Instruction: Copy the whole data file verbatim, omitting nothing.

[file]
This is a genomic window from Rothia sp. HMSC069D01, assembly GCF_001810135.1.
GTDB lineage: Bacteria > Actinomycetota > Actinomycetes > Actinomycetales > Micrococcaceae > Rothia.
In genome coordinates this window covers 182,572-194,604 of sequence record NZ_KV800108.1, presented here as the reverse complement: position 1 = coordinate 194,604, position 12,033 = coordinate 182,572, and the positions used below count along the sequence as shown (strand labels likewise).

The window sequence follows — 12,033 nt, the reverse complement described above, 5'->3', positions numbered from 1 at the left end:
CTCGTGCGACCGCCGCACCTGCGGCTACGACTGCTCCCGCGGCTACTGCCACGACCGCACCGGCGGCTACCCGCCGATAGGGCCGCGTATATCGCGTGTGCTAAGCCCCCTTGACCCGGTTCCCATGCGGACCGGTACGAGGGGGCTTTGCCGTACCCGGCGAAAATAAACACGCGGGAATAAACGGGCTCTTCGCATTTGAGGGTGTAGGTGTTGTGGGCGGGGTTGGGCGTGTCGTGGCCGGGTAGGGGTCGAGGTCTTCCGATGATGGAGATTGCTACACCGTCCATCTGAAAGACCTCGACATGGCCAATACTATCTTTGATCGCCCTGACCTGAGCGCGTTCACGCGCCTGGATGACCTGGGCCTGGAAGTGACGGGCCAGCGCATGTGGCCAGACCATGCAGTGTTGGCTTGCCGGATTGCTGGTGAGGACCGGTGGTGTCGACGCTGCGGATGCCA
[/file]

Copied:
This is a genomic window from Rothia sp. HMSC069D01, assembly GCF_001810135.1.
GTDB lineage: Bacteria > Actinomycetota > Actinomycetes > Actinomycetales > Micrococcaceae > Rothia.
In genome coordinates this window covers 182,572-194,604 of sequence record NZ_KV800108.1, presented here as the reverse complement: position 1 = coordinate 194,604, position 12,033 = coordinate 182,572, and the positions used below count along the sequence as shown (strand labels likewise).

The window sequence follows — 12,033 nt, the reverse complement described above, 5'->3', positions numbered from 1 at the left end:
CTCGTGCGACCGCCGCACCTGCGGCTACGACTGCTCCCGCGGCTACTGCCACGACCGCACCGGCGGCTACCCGCCGATAGGGCCGCGTATATCGCGTGTGCTAAGCCCCCTTGACCCGGTTCCCATGCGGACCGGTACGAGGGGGCTTTGCCGTACCCGGCGAAAATAAACACGCGGGAATAAACGGGCTCTTCGCATTTGAGGGTGTAGGTGTTGTGGGCGGGGTTGGGCGTGTCGTGGCCGGGTAGGGGTCGAGGTCTTCCGATGATGGAGATTGCTACACCGTCCATCTGAAAGACCTCGACATGGCCAATACTATCTTTGATCGCCCTGACCTGAGCGCGTTCACGCGCCTGGATGACCTGGGCCTGGAAGTGACGGGCCAGCGCATGTGGCCAGACCATGCAGTGTTGGCTTGCCGGATTGCTGGTGAGGACCGGTGGTGTCGACGCTGCGGATGCCA